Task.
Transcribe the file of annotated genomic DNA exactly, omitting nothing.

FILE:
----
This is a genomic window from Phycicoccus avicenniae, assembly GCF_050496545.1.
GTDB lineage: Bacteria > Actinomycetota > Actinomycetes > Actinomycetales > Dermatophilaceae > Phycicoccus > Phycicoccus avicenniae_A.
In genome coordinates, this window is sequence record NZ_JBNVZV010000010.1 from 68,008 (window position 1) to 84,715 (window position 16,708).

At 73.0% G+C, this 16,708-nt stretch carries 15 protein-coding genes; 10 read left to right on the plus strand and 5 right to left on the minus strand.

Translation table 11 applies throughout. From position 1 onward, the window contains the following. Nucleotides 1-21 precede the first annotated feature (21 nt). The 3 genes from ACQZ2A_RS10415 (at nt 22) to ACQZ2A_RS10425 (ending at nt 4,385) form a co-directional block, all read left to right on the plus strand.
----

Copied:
This is a genomic window from Phycicoccus avicenniae, assembly GCF_050496545.1.
GTDB lineage: Bacteria > Actinomycetota > Actinomycetes > Actinomycetales > Dermatophilaceae > Phycicoccus > Phycicoccus avicenniae_A.
In genome coordinates, this window is sequence record NZ_JBNVZV010000010.1 from 68,008 (window position 1) to 84,715 (window position 16,708).

At 73.0% G+C, this 16,708-nt stretch carries 15 protein-coding genes; 10 read left to right on the plus strand and 5 right to left on the minus strand.

Translation table 11 applies throughout. From position 1 onward, the window contains the following. Nucleotides 1-21 precede the first annotated feature (21 nt). The 3 genes from ACQZ2A_RS10415 (at nt 22) to ACQZ2A_RS10425 (ending at nt 4,385) form a co-directional block, all read left to right on the plus strand.